Right from the start, you get a sense of Jesus’ character, a tender-hearted soul whose connection to his burro leaves you teary-eyed when Jesus is attacked by inhumane bandits. But, Jesus trudges onward despite this first lesson, and he is enveloped into the Fountain family right from the start. Sent by his mother, who is Fountain’s wife’s sister, to make something of himself, far from his home near the Rio Bravo in Mexico.
And he is ‘smart as a whip’, as he begins learning from Fountain, who he affectionately calls ‘Zio’. While the narrative is Jesus’s story, it is also the story of Albert Fountain as his life lessons and tales become instructive tools for Jesus. And some of the tales, such as Zio telling him about the Indian wars grows from one summarized paragraph by Zio’s son Jacky to a winding tale stretching for two more chapters. While lengthy, it does provide the reader with some interesting background for Albert Fountain, rounding him out as a character.
Not knowing much about this history of New Mexico, these stories will lead you to want to know more, especially learning that this Mesilla resident was a prominent lawyer and took on the case of ‘Billy the Kid’, and as Ms Armstrong’s story progresses, the case of ‘Bronco Sue’ who wiled her way through the West leaving bullet holes and dead husbands along the way.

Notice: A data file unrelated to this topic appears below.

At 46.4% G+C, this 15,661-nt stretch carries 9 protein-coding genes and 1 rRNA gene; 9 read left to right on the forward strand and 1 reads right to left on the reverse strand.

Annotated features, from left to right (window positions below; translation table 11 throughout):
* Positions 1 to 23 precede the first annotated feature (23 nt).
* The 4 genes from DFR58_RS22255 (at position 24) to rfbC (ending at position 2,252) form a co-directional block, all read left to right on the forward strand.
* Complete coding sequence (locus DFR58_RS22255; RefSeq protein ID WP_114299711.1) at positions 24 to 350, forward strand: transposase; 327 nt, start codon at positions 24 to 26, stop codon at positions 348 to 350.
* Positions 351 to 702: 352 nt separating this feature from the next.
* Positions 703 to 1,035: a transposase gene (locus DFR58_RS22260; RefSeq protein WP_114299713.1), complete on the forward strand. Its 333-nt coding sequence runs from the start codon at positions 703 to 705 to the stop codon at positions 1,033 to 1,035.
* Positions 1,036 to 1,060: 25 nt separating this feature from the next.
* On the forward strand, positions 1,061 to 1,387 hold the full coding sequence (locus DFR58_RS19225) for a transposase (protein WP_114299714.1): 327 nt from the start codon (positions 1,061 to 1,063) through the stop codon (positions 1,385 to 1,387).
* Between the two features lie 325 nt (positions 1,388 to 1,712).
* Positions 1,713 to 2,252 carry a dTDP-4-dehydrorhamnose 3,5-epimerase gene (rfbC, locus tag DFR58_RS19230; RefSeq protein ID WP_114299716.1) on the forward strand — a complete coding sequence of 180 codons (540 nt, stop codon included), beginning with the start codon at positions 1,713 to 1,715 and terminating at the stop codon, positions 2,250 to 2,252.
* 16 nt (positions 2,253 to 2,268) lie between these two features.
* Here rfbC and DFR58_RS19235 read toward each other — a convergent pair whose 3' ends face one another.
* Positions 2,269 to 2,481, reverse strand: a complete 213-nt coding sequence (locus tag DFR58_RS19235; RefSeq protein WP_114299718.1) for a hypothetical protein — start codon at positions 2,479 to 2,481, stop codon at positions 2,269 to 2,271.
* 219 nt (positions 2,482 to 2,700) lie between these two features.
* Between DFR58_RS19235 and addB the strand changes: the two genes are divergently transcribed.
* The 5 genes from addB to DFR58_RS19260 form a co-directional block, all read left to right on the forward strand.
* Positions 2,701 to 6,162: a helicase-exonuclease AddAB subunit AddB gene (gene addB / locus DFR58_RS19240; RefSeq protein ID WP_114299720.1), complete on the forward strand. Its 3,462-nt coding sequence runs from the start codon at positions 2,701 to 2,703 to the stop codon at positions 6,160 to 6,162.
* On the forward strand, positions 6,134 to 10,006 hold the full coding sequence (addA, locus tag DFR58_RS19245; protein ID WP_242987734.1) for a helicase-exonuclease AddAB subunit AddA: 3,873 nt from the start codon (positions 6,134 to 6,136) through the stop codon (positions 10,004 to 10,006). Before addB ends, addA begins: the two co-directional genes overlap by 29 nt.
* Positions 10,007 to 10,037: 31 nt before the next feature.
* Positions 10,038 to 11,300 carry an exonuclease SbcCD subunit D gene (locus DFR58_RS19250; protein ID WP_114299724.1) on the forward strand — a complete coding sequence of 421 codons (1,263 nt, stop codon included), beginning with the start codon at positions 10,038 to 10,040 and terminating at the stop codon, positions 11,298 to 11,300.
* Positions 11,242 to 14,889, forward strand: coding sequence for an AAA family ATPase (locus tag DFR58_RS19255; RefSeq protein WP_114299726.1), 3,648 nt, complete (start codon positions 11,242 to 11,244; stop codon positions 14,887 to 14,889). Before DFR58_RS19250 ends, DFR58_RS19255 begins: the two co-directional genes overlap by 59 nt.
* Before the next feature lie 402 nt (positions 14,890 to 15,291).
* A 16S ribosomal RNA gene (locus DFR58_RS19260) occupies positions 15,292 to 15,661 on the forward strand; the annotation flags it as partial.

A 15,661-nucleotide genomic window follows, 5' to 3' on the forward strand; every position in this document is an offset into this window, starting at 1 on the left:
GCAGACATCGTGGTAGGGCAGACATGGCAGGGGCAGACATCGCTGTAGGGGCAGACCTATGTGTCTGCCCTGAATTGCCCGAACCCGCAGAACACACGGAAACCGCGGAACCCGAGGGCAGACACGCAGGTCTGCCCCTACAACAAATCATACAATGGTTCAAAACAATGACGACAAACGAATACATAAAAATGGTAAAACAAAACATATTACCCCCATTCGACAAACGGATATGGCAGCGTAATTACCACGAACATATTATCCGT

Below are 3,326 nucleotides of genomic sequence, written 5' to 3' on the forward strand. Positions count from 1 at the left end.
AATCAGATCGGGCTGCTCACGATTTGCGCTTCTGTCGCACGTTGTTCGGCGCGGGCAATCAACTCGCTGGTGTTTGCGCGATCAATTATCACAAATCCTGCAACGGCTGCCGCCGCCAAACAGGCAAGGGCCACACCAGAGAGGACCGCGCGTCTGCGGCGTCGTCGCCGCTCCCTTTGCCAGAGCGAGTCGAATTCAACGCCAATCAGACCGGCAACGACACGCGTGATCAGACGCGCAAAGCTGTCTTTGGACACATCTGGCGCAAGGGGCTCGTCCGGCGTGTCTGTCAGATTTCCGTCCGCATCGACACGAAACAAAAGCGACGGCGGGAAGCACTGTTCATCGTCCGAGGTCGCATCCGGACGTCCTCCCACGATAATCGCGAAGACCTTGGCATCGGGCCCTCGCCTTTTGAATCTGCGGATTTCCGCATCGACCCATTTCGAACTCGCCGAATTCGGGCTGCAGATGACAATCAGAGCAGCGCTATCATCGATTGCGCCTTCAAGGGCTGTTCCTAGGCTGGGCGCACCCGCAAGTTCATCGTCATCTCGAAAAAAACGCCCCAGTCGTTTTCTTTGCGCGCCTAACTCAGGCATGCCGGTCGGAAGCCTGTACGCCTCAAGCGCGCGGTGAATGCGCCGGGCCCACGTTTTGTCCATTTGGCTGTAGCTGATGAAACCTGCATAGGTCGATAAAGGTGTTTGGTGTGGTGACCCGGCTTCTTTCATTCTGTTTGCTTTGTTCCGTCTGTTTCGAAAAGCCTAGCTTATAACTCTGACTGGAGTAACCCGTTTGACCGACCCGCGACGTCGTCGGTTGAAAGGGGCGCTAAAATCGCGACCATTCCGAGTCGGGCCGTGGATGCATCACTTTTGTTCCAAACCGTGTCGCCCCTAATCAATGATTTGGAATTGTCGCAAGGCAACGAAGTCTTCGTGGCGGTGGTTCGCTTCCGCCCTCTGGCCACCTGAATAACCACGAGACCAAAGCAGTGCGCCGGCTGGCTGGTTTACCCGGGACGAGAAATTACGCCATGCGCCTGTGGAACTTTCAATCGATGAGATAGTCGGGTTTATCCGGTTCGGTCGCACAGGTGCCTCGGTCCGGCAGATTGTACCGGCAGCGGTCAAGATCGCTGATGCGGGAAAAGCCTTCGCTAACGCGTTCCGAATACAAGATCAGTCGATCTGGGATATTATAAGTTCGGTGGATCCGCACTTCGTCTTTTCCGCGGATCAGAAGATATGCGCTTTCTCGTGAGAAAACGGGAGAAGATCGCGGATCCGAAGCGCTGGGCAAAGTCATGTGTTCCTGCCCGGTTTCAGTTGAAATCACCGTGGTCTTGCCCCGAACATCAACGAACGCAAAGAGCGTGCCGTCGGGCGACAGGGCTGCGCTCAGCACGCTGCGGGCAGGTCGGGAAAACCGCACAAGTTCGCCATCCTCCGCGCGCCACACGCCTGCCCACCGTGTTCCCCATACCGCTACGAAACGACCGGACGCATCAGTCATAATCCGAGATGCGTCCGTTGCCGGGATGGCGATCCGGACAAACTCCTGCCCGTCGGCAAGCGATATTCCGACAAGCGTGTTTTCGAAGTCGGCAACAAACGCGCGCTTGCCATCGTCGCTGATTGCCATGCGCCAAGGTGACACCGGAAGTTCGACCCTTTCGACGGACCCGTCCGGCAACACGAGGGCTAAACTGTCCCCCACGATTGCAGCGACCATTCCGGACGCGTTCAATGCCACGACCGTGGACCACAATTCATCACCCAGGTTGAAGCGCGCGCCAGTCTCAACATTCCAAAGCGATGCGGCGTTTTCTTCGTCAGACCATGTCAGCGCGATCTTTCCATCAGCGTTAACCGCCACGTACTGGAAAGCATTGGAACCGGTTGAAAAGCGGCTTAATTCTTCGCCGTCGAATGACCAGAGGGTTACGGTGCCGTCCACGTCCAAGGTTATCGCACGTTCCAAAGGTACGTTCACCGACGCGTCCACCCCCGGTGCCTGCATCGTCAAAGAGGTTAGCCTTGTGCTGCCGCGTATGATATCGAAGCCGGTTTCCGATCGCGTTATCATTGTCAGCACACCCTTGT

The depiction of the trial and the case, with Fountain as Sue’s lead attorney and Jesus as a note-taking apprentice (learning all he can while watching and listening), is quite captivating... not to mention the enveloping warmth, the banter and comraderie, and the practical jokes played within the Fountain family.
“I’ve been called all those names, but I’ve never been anyone but me... I’ve always been just plain ol’ Sue.” - she is far from a plain ol Sue!
Jesus’s story and the eventual disappearance of his uncle in 1896, along with Fountain’s eight-year-old son, is inextricably entwined, and you see his uncle through his nephew’s innocent eyes. Each story told by Zio and each event experienced by Jesus pushes him forward into manhood. The shady associates that Fountain had, or those who didn’t like some of his choices, as well as some of the events in the man’s life (which are relayed with astute historical accuracy and language of the era), make him a very renowned figure, one whose actions did not sit well with many who might have wanted to see him dead. As you get to know Jesus, you are left wondering what impact this will have on the boy (since history shows us that Fountain dies and the case is never solved), and leaves you, as the reader, compelled to continue the story into Ms Armstrong’s next book.